Study Urges Excise Tax Repeal for Electric Trucking Takeoff

Resources for the Future Report Lays Out Options to Speed Electrification
Volvo Electric truck
Volvo Trucks North America

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Repeal of the federal excise tax (FET) on heavy-duty commercial vehicles should be a key tool in the United States’ push to reduce trucking’s greenhouse gas emissions through electrification, according to a study by a nonprofit that searches for solutions to environmental and energy problems.

The report by Resources for the Future lays out the options for speedier widespread electrification of trucking, and its findings back industry demands of recent months, including from American Trucking Associations.

Released May 3, the report argues removing the excise tax on medium- and heavy-duty electric trucks (MHDEVs) can reduce the purchase cost, and that would be part of the long-term solution to reducing trucking and the overall transportation sector’s emissions.

Currently, Internal Revenue Code Section 4051 imposes a 12% federal excise tax on the first retail sale of a truck. The heavy-duty excise tax was established in 1917 to defray the costs of World War I. Given that MHDEVs cost more than diesel vehicles, this excise tax increases the total tax burden for MHDEV purchases, the study found.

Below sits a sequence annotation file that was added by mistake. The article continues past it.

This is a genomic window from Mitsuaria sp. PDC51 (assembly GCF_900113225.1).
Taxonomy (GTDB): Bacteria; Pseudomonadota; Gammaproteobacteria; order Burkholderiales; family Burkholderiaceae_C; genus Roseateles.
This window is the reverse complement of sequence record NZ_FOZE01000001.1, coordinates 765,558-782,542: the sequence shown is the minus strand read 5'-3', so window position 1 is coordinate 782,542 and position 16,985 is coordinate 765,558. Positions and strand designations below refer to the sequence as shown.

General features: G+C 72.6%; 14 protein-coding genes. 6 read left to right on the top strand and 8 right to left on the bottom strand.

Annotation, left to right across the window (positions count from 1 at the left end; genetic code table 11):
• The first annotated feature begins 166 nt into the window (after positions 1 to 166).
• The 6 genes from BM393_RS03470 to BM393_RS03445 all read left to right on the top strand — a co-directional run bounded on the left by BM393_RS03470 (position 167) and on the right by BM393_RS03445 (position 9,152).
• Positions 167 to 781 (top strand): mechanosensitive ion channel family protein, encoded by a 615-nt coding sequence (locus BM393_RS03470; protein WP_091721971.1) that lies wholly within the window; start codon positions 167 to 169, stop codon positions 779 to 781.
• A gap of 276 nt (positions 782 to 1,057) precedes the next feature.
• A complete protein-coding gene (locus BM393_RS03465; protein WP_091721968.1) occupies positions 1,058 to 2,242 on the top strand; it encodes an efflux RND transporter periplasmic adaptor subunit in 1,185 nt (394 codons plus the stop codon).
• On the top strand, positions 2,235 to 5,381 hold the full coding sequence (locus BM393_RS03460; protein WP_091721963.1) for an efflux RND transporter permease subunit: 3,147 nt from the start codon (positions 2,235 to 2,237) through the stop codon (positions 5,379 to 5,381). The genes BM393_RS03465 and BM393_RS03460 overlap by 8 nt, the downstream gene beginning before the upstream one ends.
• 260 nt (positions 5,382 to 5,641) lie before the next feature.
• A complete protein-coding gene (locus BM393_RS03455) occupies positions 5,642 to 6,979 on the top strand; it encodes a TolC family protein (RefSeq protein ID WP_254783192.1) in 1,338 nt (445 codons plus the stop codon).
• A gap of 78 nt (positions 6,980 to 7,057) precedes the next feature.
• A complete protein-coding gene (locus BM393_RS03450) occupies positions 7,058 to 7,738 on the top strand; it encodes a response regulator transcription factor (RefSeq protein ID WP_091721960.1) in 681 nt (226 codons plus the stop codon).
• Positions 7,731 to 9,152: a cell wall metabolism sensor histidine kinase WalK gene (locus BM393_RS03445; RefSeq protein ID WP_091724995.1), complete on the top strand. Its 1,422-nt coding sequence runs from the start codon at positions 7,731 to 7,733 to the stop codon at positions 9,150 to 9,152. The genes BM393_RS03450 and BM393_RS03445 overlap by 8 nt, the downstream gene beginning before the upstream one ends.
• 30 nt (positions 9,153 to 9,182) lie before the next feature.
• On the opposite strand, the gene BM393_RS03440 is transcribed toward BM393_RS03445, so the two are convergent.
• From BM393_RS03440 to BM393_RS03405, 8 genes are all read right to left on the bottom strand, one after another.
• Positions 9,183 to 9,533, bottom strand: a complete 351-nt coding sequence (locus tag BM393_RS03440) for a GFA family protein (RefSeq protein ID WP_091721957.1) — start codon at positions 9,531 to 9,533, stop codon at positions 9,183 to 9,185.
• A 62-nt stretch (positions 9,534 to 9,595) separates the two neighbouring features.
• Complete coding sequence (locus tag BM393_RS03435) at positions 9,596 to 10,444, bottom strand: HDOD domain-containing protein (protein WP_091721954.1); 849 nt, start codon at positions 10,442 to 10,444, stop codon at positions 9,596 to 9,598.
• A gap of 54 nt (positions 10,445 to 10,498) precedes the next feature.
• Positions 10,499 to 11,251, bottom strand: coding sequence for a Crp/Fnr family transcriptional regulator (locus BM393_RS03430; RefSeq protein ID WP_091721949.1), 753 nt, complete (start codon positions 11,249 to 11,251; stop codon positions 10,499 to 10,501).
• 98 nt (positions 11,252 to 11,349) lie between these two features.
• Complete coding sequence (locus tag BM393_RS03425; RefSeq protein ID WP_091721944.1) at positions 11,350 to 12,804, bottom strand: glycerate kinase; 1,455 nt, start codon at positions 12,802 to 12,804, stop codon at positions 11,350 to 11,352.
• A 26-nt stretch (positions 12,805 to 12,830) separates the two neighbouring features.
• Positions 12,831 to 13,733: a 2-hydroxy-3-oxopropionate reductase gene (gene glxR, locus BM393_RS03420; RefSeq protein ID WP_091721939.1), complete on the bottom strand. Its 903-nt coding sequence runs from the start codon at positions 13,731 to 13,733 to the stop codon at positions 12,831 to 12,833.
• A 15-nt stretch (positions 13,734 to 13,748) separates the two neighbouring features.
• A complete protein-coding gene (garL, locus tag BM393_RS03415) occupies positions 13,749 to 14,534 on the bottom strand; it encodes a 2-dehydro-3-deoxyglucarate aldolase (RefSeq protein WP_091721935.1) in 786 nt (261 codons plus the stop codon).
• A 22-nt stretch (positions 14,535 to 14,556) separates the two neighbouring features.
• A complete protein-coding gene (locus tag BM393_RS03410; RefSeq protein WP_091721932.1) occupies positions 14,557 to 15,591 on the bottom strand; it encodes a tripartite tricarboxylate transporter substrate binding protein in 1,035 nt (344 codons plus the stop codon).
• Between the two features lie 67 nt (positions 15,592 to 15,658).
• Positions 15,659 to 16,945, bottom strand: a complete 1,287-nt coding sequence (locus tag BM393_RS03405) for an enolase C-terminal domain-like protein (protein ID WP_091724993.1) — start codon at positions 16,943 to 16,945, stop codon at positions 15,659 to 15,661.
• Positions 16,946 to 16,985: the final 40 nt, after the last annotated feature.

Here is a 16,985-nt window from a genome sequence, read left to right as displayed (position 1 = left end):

An April 18 Senate Environment and Public Works Subcommittee on the future of clean vehicles saw ATA First Vice Chair Andrew Boyle — co-president of Billerica, Mass.-based Boyle Transportation testify that a new, clean-diesel longhaul tractor typically costs in the range of $180,000 to $200,000. A comparable battery-electric tractor costs upward of $480,000, he said.

Resources for the Future’s researchers said that to put it in perspective, the $40,000 purchase incentive available for MHDEVs through the Inflation Reduction Act of 2022 — one of the key tools in the Biden-Harris administration’s push to fight climate change and reduce emissions — would cover only the excise tax on some very large trucks. An exemption on federal excise taxes for MHDEVs can thus help reduce the price differential with diesel vehicles and make purchase incentives more effective, they said.